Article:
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Archive Manager 5.9.1 - SDK Guide

SDK reference


The Archive Manager SDK allows 3rd party application developers to interface with the archive for creation and retrieval of content and information. The Archive Manager SDK provides a high-level .NET class library that communicates with the Archive Manager RESTful Web Service API. SDK code documentation can be found in the Quest.AM.Public.Documentation.chm file.


There are three general SDK namespaces: Interfaces, Models, and Objects. Models and Objects implement the interfaces within the Interfaces namespace. Each class in the Objects namespace derives from a class in the Models namespace. Models are the base data classes that contain the properties that define the data type you are accessing. Objects are active types that have navigation, collections, and special properties that further describe relationships of a given Object to other Objects. Think of this as a three layer system where Interfaces are the Model and Object definitions, Models are the data storage, and Objects are the Model access.

The types and interfaces included in Quest.AM.Public and Quest.AM.Public.Interfaces are shared between the internal system and the SDK. These types are used when creating new messages or accessing certain message properties.

SDK usage

The primary Object is a class implementation of the ISDKInstance interface called ArchiveManager. The ArchiveManager class describes the Archive Manager RESTful Web Service API endpoint to which you are talking. The constructor takes a base URL and application name.

ISDKInstance archiveManager = new ArchiveManager("http://archivemanager/",
ISDKLogin login = archiveManager.Login("Admin", "Password", "DEFAULT", false);
ISDKMailbox myMailbox = login.PrimaryMailbox;
ISDKMailboxCollection myMailboxes = login.Mailboxes;

Login must be called to authenticate to the endpoint. It will return the ISDKLogin Object for the authenticated user f successful. The ISDKLogin Object contains a property for the login’s primary mailbox and a collection of mailboxes the login has delegated to it. The last argument changes the authentication mode to either Basic or Windows authentication. If the API endpoint is configured for Anonymous authentication, this argument should be set to false. If the API endpoint is configured for Windows authentication, this argument should be set to true. Passing a null username causes the application to authenticate as the user executing the application.

There is a collection Object for each of the primary types. In this example, ISDKMailboxCollection myMailboxes contains an enumerable property called “Items” that can be used to access each of the individual ISDKMailbox Objects within the collection.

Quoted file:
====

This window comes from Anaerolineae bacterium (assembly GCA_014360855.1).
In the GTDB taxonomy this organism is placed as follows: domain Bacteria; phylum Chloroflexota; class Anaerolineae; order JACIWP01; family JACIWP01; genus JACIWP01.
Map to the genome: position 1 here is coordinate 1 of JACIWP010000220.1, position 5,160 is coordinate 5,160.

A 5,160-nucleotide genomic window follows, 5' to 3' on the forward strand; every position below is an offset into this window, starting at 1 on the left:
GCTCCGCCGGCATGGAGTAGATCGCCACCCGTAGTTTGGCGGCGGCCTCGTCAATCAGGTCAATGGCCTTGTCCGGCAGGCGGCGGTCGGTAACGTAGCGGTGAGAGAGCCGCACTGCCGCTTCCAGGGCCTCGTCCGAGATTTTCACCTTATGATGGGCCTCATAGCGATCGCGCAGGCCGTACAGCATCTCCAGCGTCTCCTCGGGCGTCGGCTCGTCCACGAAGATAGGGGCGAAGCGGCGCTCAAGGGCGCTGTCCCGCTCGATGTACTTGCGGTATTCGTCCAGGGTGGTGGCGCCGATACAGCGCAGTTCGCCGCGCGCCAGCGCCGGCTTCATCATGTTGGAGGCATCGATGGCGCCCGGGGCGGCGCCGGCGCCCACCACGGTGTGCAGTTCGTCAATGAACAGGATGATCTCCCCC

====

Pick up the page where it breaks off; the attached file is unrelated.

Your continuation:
foreach (ISDKMailbox mailbox in myMailboxes.Items)
String mailboxName = mailbox.Name;

The SDK consists of many relationships branching from the ArchiveManager Object. All of the SDK Objects start with SDK followed by the Model for which they provide navigation. For example, SDKMailbox is the access Object for the Mailbox Model. The Mailbox Model contains the property data related to the mailbox, but cannot navigate to mailbox folders or mailbox messages. The SDKMailbox Object contains relationship access properties to allow navigation to an ISDKFoldersCollection Object or ISDKMessagesCollection Object.

Each ISDKCollection provides a GetCount() method that can be used to retrieve the count of the collection without a full enumeration. Using Linq extensions such as Count() or Where() on the Items enumerable can cause performance issues because they operate on the entire collection, causing the yielded self-filling enumerable to be fully retrieved and processed locally. Using the ISDKCollection.GetCount() method performs a SQL query to calculate the number of records, and is far less expensive than retrieving all records.

ISDKMailbox testMailbox =
ISDKFolderCollection folders = testMailbox.Folders;
foreach (ISDKFolder folder in folders.Items)
ISDKMessageCollection messages = folder.Messages;
foreach (ISDKMessageSummary messageSummary in messages.Items)
ISDKMessage fullMessage = messageSummary.Email;
String subject = fullMessage.Subject;
IList<IAttachment2> attachments = fullMessage.Attachments;
IList<IEmailAddress2> to = fullMessage.To;

Any time an Object property is used, the SDK reissues the request for the data. In most cases, you will want to store the data you wish to access in its own variable to reduce sub requests while using Linq. For example, the following code would cause a new lookup for MyLogin for each item in the Mailboxes collection and would cause extra bandwidth to be used.

ISDKMailbox testMailbox =

Each time archiveManager.MyLogin.Id is evaluated, a request for MyLogin will be executed first. The more efficient way to perform this Linq lookup is to store MyLogin in an ISDKLogin Object. This way the evaluation of the ISDKLogin Id property does not cause a new request to lookup MyLogin.

ISDKLogin myLogin = archiveManager.MyLogin;
ISDKMailbox testMailbox =

The SDK Objects contain methods to Refresh or Save. This allows you to make changes to an object and save or revert changes by calling Save or Refresh. Certain properties cannot be change and calling Save may throw an exception.

String displayName = myLogin.DisplayName;
myLogin.DisplayName = "New Display Name";
myLogin.DisplayName = "Another New Display Name";
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